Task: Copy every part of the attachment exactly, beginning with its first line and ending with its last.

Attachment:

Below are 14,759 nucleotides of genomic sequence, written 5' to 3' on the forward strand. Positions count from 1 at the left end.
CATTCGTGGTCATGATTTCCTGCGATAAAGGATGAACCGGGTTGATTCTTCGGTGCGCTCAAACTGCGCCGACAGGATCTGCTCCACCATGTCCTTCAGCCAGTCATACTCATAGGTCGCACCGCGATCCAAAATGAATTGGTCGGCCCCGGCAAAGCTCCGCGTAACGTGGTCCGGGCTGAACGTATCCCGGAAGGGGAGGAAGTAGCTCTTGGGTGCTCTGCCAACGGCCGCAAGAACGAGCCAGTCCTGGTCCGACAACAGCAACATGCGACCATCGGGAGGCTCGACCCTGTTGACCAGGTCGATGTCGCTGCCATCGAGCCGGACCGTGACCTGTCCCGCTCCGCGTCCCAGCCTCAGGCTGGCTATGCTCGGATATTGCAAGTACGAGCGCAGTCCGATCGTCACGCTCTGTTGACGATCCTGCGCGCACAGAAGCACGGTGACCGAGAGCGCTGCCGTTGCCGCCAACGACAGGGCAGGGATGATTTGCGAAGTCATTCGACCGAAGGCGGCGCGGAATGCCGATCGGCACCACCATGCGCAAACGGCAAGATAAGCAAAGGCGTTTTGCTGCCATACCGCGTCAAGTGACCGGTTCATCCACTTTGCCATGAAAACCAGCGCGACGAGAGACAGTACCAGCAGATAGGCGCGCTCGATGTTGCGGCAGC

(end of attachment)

Below are 14,759 nucleotides of genomic sequence, written 5' to 3' on the forward strand. Positions count from 1 at the left end.
CATTCGTGGTCATGATTTCCTGCGATAAAGGATGAACCGGGTTGATTCTTCGGTGCGCTCAAACTGCGCCGACAGGATCTGCTCCACCATGTCCTTCAGCCAGTCATACTCATAGGTCGCACCGCGATCCAAAATGAATTGGTCGGCCCCGGCAAAGCTCCGCGTAACGTGGTCCGGGCTGAACGTATCCCGGAAGGGGAGGAAGTAGCTCTTGGGTGCTCTGCCAACGGCCGCAAGAACGAGCCAGTCCTGGTCCGACAACAGCAACATGCGACCATCGGGAGGCTCGACCCTGTTGACCAGGTCGATGTCGCTGCCATCGAGCCGGACCGTGACCTGTCCCGCTCCGCGTCCCAGCCTCAGGCTGGCTATGCTCGGATATTGCAAGTACGAGCGCAGTCCGATCGTCACGCTCTGTTGACGATCCTGCGCGCACAGAAGCACGGTGACCGAGAGCGCTGCCGTTGCCGCCAACGACAGGGCAGGGATGATTTGCGAAGTCATTCGACCGAAGGCGGCGCGGAATGCCGATCGGCACCACCATGCGCAAACGGCAAGATAAGCAAAGGCGTTTTGCTGCCATACCGCGTCAAGTGACCGGTTCATCCACTTTGCCATGAAAACCAGCGCGACGAGAGACAGTACCAGCAGATAGGCGCGCTCGATGTTGCGGCAGC